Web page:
When we first started in the public relations business, we measured our success by the number of clips we generated for a client. Some in the business even measured column inches and assigned an advertising value to them.
These were rather crude practices and didn’t really convey the value of what we provided our clients.
Measuring public relations has always been difficult, but it can be done. We measure our success in two ways:
Metrics. This requires a real partnership with our clients, but most clients realize the value of this kind of measurement and are happy to comply. The metrics we measure include: leads, sales and website visitors. In addition, we want to know if sales are closing sooner because of public relations efforts, and if the value of sales is increasing. After two years of an aggressive public relations program, one of clients noted that the average value of closed sales had increased by more than 10 times. Now that’s measurement!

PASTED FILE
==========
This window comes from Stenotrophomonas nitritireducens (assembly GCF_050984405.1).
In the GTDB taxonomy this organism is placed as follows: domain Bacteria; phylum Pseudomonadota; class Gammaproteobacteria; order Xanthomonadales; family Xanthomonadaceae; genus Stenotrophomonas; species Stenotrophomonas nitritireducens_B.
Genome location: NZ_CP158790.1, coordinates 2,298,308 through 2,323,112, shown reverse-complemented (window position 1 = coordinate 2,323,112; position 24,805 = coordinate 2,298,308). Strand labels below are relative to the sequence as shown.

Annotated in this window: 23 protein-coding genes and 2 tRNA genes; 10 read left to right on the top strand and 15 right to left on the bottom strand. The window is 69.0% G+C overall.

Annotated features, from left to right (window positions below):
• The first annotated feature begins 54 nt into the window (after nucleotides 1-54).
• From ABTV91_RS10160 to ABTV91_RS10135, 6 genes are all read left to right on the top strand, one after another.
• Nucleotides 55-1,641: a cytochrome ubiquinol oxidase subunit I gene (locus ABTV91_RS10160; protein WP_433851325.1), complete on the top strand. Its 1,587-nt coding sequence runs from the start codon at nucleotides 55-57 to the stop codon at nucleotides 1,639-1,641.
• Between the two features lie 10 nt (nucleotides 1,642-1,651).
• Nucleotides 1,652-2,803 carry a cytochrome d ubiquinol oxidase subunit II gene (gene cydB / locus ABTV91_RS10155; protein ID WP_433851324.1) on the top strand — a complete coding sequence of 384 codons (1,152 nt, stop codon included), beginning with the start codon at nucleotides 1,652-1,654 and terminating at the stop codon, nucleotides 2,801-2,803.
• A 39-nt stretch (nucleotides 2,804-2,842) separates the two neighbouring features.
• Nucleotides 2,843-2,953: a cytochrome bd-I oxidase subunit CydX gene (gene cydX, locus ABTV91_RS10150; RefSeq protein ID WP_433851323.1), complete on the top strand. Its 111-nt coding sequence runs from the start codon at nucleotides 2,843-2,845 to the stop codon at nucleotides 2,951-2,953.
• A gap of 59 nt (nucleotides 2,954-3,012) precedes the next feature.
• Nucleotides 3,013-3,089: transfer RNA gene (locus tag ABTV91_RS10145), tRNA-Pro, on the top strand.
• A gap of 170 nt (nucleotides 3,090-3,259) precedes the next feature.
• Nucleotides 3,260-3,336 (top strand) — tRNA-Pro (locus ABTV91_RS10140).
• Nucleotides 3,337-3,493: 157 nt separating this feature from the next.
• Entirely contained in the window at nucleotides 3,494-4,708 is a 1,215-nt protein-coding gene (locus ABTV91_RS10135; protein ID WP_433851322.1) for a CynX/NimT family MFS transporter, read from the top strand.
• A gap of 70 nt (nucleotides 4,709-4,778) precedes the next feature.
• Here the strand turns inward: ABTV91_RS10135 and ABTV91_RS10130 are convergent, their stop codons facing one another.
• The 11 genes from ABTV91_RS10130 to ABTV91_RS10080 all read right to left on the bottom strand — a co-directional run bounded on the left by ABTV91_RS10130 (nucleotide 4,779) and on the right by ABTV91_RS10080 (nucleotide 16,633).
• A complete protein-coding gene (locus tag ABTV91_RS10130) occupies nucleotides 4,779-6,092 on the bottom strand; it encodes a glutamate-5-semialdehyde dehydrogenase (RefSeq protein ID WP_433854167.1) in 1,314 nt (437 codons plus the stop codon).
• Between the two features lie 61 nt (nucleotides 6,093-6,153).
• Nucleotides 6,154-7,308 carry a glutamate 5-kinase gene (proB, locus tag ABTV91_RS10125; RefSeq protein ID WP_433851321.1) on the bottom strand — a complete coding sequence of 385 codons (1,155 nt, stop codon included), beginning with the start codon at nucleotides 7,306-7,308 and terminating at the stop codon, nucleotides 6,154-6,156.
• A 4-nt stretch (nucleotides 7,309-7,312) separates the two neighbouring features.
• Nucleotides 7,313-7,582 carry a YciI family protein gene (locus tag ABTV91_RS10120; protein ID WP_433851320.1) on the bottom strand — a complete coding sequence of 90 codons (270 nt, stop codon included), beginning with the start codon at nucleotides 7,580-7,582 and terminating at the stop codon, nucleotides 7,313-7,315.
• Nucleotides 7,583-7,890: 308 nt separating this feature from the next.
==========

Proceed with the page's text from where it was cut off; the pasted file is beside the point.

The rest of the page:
Execution. At the beginning of each planning year, we identify objectives for the public relations effort. The objectives may be to increase sales leads, to position the company to be acquired or go public, or simply to raise awareness in a particular industry. Every quarter we measure how we’re doing against these objectives.
In order to measure properly, it’s important to benchmark where you’re starting. We look at the current number of leads generated monthly, the average value of a sale, the average time to close, number of social media followers, unique website visitors, etc. Then we work with clients to put the process in place to capture this information.
The result is a public relations program that is accountable and gets better over time.